An Abbotsford man who was rendered a quadriplegic in 2008 at the age of nine has so far been awarded $1.35 million in costs, with the courts finding the impaired driver who crashed into his family’s vehicle 90 per cent liable.
The ruling in support of Arshdeep Singh Sidhu, 23, was made June 17 in B.C. Supreme Court in Vancouver. He was awarded $950,000 in an in-trust claim and $403,000 in non-pecuniary damages.
Other amounts still to be awarded to Sidhu include future loss of earning capacity and the cost of future care.
The crash took place in the early morning of March 30, 2008 at the intersection of Townline and Upper Maclure roads in Abbotsford.
Sidhu was in the back seat of his family’s 2006 Nissan Pathfinder, which was being driven by his mother, Balwinder, as they returned from a family wedding in Surrey.
Also in the back seat was a visiting relative, while Sidhu’s brother was in the front passenger seat.
His dad, Rajvinder, was accompanying out-of-town family members in another vehicle.
According to court documents, Sidhu said he had a stomach ache and, as they neared home, he asked his mom if he could move his seatbelt from his left shoulder to his right, and she agreed.
Meanwhile, the driver of a Toyota truck, Jan Abram Hiebert, had left with another man from a party in Abbotsford where they had been drinking.
Hiebert sped through a stop sign at the intersection and drove into the passenger side of the Pathfinder, which spun, mounted a curb and rolled onto its side.
Sidhu suffered a catastrophic spinal injury, which a doctor at trial described as “the worst injury you can have in a spinal cord patient if you’re still alive.”
Evidence was also presented that the injury was caused by the improper placement of the seatbelt.
Hiebert later pleaded guilty to five counts of impaired driving causing bodily harm and was sentenced in 2009 to 15 months in prison and a four-year driving ban.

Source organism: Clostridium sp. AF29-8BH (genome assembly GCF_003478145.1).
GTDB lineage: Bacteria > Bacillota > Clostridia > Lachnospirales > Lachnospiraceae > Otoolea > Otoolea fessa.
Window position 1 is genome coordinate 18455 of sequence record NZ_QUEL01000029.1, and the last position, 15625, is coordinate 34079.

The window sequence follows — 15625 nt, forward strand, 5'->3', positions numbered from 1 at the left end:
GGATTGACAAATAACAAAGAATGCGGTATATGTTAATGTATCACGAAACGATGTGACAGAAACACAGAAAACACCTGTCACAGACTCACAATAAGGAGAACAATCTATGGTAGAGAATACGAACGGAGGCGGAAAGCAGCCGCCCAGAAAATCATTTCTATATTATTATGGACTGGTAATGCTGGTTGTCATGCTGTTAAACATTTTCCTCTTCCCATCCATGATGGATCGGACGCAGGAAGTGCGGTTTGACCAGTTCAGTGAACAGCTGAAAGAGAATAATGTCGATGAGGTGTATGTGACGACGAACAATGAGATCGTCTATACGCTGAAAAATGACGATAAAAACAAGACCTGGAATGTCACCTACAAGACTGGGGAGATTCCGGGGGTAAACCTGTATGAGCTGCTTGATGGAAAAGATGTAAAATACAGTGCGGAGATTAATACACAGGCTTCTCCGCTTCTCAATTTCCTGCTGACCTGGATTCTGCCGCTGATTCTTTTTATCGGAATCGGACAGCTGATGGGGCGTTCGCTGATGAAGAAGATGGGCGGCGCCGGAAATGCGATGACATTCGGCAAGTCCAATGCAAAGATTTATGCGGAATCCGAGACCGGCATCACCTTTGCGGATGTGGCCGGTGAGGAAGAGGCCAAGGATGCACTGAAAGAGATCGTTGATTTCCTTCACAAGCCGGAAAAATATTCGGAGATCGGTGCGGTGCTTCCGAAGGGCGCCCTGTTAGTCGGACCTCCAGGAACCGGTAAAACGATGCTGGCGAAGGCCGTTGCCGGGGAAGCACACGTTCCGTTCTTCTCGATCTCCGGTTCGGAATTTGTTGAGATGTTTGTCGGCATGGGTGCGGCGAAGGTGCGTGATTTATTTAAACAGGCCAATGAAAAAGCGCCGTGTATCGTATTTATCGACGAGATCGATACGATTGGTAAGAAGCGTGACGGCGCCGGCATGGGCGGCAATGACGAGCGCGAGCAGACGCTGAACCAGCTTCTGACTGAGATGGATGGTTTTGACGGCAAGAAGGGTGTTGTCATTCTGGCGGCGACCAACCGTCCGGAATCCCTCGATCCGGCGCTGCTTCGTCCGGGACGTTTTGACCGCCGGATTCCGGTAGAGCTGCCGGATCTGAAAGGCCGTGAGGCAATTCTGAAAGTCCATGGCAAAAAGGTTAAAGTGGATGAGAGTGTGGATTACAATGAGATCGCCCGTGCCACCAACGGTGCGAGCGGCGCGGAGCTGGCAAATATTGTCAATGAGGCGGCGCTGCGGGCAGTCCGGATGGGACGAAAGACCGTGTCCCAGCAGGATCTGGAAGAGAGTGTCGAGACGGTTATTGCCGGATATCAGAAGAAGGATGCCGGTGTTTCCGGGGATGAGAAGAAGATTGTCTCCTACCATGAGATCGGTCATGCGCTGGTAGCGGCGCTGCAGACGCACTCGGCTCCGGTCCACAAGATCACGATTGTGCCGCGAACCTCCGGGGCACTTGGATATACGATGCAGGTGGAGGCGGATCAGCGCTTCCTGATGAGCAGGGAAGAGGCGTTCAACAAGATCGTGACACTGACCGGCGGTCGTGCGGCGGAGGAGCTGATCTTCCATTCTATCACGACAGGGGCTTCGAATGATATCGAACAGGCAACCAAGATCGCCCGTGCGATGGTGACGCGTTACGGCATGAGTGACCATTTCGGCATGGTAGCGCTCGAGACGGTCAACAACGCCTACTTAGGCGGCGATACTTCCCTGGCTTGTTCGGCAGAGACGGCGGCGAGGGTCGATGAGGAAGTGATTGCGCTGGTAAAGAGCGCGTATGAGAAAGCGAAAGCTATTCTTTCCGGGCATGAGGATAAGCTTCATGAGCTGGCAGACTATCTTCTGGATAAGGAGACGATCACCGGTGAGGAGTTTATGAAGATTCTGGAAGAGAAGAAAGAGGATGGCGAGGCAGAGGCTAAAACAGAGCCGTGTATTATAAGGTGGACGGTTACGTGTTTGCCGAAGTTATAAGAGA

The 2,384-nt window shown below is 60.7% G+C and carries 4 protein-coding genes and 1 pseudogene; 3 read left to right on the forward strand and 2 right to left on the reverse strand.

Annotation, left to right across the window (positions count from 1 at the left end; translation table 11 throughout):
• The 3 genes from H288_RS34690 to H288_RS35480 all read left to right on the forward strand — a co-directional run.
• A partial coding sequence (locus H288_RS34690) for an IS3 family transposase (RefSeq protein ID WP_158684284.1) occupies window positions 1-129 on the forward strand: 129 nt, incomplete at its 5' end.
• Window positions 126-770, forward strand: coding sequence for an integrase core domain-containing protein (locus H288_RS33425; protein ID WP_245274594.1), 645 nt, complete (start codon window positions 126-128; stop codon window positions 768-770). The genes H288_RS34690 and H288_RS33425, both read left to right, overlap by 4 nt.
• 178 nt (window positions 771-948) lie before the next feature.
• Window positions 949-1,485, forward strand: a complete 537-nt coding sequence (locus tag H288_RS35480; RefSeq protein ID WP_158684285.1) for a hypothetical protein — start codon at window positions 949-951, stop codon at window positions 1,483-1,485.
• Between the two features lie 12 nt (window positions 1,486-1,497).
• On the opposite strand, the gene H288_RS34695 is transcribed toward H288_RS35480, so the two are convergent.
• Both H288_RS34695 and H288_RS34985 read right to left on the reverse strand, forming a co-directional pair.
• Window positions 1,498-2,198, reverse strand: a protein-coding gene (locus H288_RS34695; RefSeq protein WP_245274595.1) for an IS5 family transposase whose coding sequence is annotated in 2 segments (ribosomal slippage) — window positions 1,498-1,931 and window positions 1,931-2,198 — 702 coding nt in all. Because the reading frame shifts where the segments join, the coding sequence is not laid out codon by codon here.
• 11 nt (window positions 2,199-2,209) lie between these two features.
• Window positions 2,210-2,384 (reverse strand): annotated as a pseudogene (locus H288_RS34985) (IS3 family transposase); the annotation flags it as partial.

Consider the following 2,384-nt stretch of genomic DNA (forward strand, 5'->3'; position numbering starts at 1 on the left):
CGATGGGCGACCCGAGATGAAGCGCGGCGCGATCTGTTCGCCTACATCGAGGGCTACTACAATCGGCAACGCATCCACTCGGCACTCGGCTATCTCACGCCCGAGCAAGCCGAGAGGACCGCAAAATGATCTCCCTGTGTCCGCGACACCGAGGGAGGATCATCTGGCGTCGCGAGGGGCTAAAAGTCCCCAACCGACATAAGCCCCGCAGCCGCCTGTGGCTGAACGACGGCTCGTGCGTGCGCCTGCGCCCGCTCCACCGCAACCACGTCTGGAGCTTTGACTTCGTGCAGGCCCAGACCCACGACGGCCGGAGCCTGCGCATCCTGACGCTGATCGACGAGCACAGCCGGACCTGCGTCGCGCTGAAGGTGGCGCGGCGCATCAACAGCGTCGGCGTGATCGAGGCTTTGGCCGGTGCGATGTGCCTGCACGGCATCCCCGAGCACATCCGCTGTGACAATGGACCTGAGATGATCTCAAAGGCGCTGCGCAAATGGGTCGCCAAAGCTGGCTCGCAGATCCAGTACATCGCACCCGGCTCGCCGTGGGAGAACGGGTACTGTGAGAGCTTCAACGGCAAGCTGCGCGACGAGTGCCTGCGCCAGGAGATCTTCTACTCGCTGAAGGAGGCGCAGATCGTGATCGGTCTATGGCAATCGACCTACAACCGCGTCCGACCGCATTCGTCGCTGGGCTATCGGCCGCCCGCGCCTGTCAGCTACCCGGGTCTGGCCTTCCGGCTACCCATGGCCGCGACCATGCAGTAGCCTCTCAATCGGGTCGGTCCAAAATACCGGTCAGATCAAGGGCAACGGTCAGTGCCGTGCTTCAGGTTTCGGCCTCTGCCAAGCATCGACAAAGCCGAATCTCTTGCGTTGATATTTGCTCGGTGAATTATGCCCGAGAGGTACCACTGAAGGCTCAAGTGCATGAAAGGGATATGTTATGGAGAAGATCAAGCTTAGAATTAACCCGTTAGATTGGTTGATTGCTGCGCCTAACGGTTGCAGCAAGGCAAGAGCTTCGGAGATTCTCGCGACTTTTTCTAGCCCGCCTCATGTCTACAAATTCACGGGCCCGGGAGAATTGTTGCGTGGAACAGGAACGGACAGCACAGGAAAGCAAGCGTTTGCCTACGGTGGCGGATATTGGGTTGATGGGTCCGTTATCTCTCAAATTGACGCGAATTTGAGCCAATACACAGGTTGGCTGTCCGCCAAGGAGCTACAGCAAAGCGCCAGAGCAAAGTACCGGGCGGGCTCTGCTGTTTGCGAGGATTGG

Sidhu was in Grade 4 at the time of the crash and was described as “an outgoing, happy child and a bright student” who enjoyed playing sports and spending time with his brother. He had dreams of becoming a lawyer.
The crash resulted in his becoming a ventilator-dependent quadriplegic who requires around-the-clock care.
Sidhu has since graduated high school and earned a two-year general studies diploma at University of the Fraser Valley, with hopes of taking more courses.
Besides Hiebert, also named in the lawsuit were Sidhu’s mom for allowing him to move his seatbelt, his dad as owner of the Pathfinder and the man who hosted the party where Hiebert was drinking.
Also named were Nissan Canada, Nissan Motor Co., Nissan North America and Abbotsford Nissan, alleging that the seatbelt assembly in the rear passenger seats of their Pathfinders was not property fitted for children and that they neglected to warn buyers.
But Madam Justice Carla Forth ruled that Hiebert was 90 per cent responsible and Sidhu’s parents were 10 per cent at fault, dismissing the claims against the other defendants.
“His decisions were egregious. He is mostly responsible for destroying the life of a young child and his family,” Forth said of Hiebert.
She commended Sidhu for his ability to focus on the positive and his “high level of resilience” to the daily challenges he faces.
“The plaintiff is cognitively intact, is aware of all of his losses, and it is inspirational that he continues to be so positive in light of what has been taken away from him,” Forth said.
The court documents include figures that will be used to determine Sidhu’s award for future care costs.
Those figures indicate that Sidhu’s total annual care currently amounts to approximately $760,000, including care aides, medical supplies, mobility equipment, rehabilitation therapies and home modifications.
Based on the expert evidence presented at trial, Forth estimated Sidhu’s life expectancy to be 50 years.